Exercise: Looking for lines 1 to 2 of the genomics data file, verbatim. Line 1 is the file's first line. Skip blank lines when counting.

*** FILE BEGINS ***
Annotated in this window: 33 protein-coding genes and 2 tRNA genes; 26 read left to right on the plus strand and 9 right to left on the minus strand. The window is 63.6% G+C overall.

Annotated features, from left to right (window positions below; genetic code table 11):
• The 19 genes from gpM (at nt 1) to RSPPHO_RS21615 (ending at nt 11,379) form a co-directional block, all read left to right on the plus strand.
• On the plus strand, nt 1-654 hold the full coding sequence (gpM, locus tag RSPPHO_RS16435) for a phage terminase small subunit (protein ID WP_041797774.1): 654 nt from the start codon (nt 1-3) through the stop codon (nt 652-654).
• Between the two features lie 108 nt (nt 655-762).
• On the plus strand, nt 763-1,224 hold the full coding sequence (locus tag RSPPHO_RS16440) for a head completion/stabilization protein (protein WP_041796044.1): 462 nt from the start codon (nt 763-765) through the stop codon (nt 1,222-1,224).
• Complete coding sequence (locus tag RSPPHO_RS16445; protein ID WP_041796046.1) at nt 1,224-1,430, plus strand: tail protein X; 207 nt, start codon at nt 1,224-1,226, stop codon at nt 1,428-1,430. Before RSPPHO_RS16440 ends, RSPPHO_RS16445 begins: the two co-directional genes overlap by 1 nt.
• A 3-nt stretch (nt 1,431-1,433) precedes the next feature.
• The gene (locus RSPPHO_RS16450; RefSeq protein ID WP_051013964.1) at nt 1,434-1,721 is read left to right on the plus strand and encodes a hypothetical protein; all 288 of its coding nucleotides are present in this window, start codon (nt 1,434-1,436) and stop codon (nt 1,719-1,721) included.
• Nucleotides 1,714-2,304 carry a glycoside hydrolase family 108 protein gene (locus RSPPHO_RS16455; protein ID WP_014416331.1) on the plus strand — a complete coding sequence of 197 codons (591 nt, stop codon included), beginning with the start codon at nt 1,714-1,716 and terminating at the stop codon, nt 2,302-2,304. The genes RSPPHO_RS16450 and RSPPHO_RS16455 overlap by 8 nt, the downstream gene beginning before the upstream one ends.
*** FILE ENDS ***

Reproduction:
Annotated in this window: 33 protein-coding genes and 2 tRNA genes; 26 read left to right on the plus strand and 9 right to left on the minus strand. The window is 63.6% G+C overall.

Annotated features, from left to right (window positions below; genetic code table 11):